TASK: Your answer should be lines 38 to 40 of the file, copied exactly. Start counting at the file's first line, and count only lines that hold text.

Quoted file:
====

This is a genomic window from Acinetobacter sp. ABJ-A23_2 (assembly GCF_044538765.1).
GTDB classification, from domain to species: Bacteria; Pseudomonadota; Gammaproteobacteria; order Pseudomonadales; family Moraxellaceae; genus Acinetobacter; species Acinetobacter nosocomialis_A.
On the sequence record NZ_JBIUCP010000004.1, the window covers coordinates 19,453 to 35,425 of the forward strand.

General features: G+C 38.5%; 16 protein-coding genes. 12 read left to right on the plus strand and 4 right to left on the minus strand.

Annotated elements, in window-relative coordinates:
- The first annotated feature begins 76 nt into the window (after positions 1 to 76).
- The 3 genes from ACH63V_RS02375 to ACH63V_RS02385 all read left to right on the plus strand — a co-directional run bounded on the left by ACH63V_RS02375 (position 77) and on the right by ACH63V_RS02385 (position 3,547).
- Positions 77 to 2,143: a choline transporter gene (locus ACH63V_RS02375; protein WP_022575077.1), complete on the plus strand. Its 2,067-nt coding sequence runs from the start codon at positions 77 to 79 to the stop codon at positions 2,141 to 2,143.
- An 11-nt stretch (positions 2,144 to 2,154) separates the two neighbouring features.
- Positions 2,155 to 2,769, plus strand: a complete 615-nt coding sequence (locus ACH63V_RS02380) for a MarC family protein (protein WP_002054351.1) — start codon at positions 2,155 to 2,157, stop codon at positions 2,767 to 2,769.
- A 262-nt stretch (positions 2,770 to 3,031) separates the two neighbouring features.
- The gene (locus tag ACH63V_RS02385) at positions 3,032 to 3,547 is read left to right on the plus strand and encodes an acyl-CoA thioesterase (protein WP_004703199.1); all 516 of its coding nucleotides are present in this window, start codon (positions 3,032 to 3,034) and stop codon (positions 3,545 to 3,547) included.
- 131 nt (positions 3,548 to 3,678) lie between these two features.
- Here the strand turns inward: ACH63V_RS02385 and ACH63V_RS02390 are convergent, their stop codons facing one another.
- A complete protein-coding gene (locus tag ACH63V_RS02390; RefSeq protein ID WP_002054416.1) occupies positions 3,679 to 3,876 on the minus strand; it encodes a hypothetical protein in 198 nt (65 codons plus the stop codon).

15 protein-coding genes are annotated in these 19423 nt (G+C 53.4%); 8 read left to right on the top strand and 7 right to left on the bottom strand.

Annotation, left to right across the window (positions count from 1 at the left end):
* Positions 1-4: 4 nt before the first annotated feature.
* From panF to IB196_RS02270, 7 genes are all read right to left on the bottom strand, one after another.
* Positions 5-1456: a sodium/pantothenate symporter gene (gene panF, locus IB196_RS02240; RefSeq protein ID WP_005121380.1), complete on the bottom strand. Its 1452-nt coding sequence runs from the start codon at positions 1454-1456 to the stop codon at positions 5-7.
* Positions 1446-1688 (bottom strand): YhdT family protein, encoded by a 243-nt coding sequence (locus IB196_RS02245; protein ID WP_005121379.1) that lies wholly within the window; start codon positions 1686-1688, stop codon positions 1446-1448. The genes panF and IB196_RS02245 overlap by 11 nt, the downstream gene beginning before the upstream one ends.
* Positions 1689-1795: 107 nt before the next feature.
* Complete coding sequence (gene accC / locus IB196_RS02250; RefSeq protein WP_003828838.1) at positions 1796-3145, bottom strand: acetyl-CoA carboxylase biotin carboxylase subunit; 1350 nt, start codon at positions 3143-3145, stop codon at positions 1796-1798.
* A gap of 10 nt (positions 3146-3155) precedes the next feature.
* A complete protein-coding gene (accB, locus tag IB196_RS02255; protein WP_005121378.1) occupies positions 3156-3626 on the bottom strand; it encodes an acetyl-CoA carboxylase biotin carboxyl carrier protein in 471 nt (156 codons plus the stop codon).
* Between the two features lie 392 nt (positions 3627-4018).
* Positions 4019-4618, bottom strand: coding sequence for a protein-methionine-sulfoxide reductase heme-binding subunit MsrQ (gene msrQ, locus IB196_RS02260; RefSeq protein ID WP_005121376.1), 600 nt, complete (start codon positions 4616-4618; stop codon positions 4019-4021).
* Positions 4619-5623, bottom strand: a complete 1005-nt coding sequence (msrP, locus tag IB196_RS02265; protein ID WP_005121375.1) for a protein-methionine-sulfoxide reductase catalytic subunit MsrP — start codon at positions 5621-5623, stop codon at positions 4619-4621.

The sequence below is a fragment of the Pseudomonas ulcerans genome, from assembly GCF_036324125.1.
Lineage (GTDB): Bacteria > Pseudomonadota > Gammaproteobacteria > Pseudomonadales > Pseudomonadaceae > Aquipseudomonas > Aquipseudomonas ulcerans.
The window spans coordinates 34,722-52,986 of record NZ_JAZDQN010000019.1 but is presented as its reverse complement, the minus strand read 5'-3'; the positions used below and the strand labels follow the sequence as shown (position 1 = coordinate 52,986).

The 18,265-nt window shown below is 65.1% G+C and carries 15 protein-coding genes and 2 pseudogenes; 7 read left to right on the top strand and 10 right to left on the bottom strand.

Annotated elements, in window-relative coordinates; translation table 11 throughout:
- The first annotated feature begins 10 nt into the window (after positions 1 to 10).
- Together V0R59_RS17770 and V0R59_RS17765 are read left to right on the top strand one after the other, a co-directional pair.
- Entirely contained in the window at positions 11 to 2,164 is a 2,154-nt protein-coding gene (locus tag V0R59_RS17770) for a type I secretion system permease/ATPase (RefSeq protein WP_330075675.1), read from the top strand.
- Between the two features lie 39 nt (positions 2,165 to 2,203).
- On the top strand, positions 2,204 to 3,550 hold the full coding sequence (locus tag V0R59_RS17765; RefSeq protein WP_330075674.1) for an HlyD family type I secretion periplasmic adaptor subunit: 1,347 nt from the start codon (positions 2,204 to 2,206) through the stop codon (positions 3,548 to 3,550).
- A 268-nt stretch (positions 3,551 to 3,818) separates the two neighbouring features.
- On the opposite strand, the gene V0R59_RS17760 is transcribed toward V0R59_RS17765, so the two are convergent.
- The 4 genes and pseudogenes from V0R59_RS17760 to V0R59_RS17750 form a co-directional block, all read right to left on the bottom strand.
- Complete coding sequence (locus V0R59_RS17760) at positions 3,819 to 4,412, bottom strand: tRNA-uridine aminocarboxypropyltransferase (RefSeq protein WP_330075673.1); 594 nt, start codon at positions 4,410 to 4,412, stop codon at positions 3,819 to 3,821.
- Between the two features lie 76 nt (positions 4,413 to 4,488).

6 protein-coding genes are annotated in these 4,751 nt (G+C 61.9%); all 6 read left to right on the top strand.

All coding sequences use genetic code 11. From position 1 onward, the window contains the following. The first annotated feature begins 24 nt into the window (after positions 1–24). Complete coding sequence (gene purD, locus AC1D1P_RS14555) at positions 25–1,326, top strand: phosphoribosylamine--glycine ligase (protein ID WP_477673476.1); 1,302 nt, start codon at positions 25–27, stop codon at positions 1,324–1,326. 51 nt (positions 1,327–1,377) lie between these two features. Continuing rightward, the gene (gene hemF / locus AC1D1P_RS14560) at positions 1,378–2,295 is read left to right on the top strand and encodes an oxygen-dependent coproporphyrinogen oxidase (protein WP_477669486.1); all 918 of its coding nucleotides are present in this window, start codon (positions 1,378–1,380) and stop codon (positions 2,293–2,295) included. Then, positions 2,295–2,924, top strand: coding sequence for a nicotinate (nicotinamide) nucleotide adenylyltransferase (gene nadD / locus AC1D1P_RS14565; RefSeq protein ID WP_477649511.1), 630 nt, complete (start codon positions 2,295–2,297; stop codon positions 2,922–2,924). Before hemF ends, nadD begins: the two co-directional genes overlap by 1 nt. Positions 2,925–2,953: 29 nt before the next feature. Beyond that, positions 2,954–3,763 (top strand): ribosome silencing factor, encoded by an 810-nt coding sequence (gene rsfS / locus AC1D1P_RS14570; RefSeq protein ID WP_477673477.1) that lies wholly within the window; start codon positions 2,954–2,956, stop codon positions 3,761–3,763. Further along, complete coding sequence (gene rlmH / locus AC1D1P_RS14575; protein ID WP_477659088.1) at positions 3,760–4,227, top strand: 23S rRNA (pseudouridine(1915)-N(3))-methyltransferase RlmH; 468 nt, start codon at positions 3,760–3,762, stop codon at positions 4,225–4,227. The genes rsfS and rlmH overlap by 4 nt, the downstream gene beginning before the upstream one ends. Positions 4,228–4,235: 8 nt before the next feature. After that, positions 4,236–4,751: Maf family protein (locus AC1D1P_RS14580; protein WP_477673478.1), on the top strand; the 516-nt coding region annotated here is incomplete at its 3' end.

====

- On the top strand, positions 2,204 to 3,550 hold the full coding sequence (locus tag V0R59_RS17765; RefSeq protein WP_330075674.1) for an HlyD family type I secretion periplasmic adaptor subunit: 1,347 nt from the start codon (positions 2,204 to 2,206) through the stop codon (positions 3,548 to 3,550).
- A 268-nt stretch (positions 3,551 to 3,818) separates the two neighbouring features.
- On the opposite strand, the gene V0R59_RS17760 is transcribed toward V0R59_RS17765, so the two are convergent.